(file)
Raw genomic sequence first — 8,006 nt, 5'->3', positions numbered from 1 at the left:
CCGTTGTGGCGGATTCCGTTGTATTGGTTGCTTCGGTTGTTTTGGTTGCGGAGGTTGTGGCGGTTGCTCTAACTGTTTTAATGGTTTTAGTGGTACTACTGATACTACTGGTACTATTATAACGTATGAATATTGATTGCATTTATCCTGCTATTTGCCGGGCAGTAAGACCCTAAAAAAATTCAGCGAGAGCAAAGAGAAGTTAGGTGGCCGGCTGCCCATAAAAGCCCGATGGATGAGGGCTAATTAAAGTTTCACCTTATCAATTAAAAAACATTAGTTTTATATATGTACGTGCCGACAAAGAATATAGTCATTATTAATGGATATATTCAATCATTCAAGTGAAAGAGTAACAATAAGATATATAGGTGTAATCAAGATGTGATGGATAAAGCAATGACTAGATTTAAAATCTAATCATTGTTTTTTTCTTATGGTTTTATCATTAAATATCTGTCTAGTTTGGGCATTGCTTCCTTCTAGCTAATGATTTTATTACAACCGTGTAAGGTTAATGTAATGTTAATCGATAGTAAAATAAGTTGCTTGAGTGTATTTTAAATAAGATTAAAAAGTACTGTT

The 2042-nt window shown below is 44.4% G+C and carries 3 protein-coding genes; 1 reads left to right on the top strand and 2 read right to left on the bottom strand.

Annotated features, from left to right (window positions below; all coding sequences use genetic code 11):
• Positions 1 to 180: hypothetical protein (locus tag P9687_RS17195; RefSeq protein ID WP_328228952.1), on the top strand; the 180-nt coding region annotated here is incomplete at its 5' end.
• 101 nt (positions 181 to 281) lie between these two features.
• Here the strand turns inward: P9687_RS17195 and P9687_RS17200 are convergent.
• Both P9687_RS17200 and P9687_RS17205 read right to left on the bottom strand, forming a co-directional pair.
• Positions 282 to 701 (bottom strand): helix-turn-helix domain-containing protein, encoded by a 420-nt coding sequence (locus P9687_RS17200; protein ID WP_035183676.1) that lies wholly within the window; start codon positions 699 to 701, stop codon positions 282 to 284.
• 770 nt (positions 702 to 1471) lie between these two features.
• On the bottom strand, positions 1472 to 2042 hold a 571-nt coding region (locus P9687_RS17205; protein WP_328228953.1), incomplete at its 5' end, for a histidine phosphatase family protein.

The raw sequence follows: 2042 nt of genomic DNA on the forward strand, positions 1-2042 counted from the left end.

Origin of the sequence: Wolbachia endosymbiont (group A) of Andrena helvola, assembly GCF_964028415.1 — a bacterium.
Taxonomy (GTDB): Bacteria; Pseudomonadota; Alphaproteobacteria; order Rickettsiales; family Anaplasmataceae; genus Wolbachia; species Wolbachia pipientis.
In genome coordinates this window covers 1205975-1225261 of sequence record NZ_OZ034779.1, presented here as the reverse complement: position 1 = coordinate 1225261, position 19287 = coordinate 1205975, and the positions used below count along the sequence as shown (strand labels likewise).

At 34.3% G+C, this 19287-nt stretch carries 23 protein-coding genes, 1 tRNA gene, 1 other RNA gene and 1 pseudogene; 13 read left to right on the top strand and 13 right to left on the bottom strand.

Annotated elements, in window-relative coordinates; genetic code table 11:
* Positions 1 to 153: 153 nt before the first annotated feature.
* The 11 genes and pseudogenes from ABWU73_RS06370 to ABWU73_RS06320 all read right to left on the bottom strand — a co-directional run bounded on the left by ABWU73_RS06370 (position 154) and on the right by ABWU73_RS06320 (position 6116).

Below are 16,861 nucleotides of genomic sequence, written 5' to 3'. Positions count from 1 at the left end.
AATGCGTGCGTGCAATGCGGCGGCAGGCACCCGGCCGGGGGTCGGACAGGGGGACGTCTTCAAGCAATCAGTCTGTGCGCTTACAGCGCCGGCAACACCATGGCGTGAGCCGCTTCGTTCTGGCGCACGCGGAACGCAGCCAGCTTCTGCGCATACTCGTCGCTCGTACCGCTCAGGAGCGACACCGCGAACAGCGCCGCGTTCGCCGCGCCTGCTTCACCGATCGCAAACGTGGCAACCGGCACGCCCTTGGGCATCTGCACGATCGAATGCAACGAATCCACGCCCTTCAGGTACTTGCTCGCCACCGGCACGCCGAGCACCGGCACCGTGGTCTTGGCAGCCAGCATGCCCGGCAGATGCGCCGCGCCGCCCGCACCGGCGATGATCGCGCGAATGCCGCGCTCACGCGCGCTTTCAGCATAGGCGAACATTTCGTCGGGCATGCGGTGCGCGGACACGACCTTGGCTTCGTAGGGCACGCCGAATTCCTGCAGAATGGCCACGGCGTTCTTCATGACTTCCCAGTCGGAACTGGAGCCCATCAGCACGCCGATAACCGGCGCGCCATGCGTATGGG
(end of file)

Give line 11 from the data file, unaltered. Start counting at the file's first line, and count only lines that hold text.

• On the bottom strand, positions 1472 to 2042 hold a 571-nt coding region (locus P9687_RS17205; protein WP_328228953.1), incomplete at its 5' end, for a histidine phosphatase family protein.